- Consider any LCC flight, hotel, car, or train was booked outside the GDS by the travel company.
- They would need an ability to always fetch these non-GDS bookings and invoice them easily instead of trying to go to each supplier’s website to find them. If they wanted to quickly find a hotel or LCC booking that was booked for a specific employee, instead of remembering where it was booked and then trying to access that website, they thought what if we could connect these bookings as part of the GDS PNR itself as they’re already used to it and it could even invoice the booking as it would for the flight. Not an unfair ask right? I wouldn’t say as yet.
- The resulting solution that the industry started to adapt was to use the existing GDS PNR (connected to the flight booking) and add other non-GDS booking data into it in the form of free-text remarks— terming them as passive segments. It would be difficult to point out why and which stakeholder recommended this approach, but this is where the problem started and the industry took 10 steps backwards, giving rise to my ‘Problem TWO’.
- The world was talking about data standardization to better store, access, secure and analyze data; and here we were starting a practice that allowed booking data worth hundreds of billions of dollars being entered into a legacy database in a free-text format.
To give you some context if you’re a techie reading this, one LCC booking would somehow be stored like this
<freetext>Aircraft Owner Indigo</freetext>
<freetext>Passenger name John Doe</freetext>
<freetext>Passport number S84848484</freetext>
<freetext>Passenger DOB 21/08/1976</freetext>
For any non-tech person, just imagine that you’re driving in a not so familiar city and Google maps telling you ‘Bla Bla Bla, Bla Bla, Blaaaaaaaa, Bla Blaa Blaaaaa’.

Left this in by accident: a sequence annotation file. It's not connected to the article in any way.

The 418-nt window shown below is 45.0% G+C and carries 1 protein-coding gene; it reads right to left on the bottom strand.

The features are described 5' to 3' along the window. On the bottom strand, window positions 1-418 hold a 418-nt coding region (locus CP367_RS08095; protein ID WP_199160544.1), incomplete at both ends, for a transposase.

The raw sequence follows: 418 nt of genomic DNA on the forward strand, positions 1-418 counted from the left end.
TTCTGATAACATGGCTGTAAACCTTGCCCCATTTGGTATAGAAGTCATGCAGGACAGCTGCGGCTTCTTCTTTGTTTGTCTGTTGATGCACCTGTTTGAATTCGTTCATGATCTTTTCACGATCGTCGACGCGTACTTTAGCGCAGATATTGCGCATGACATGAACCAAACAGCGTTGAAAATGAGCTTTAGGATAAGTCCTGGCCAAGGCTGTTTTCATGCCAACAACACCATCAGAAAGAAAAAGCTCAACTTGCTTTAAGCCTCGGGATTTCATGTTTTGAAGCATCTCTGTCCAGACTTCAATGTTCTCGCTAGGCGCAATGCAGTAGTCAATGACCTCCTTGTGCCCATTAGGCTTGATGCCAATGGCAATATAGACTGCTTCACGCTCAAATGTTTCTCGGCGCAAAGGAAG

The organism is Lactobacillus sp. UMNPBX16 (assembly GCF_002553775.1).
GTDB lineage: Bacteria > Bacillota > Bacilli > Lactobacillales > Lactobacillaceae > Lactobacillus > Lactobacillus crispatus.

The only thing you can understand is the language being spoken, which is English, but your mind cannot store (because it’s not useful), analyze (because it’s not relevant) or take any action because it’s not communicating to you in a manner that you understand. Similarly like a human brain, the software code cannot analyze or take any action with this free-text data. Let’s term this as Problem TWO.
Your mind is probably going around in circles, while trying to absorb either the complexity or trying to believe and accept these crazy problems.
We’ll take some break here, and continue with Part 2 in the next blog post where we’ll cover a couple of even crazier (I bet :P) problems. But if you've got the energy the carry on, continue reading the second blog post here.
If you've read this far, we're extremely grateful to you. If you’re excited about our WHY and the future of TPaaS, we’re looking for more warriors to join our small ship — DM me on LinkedIn or Twitter.
To learn more about Zenmer, visit our website.
— Nikunj Agrawal, Founder & CEO, Zenmer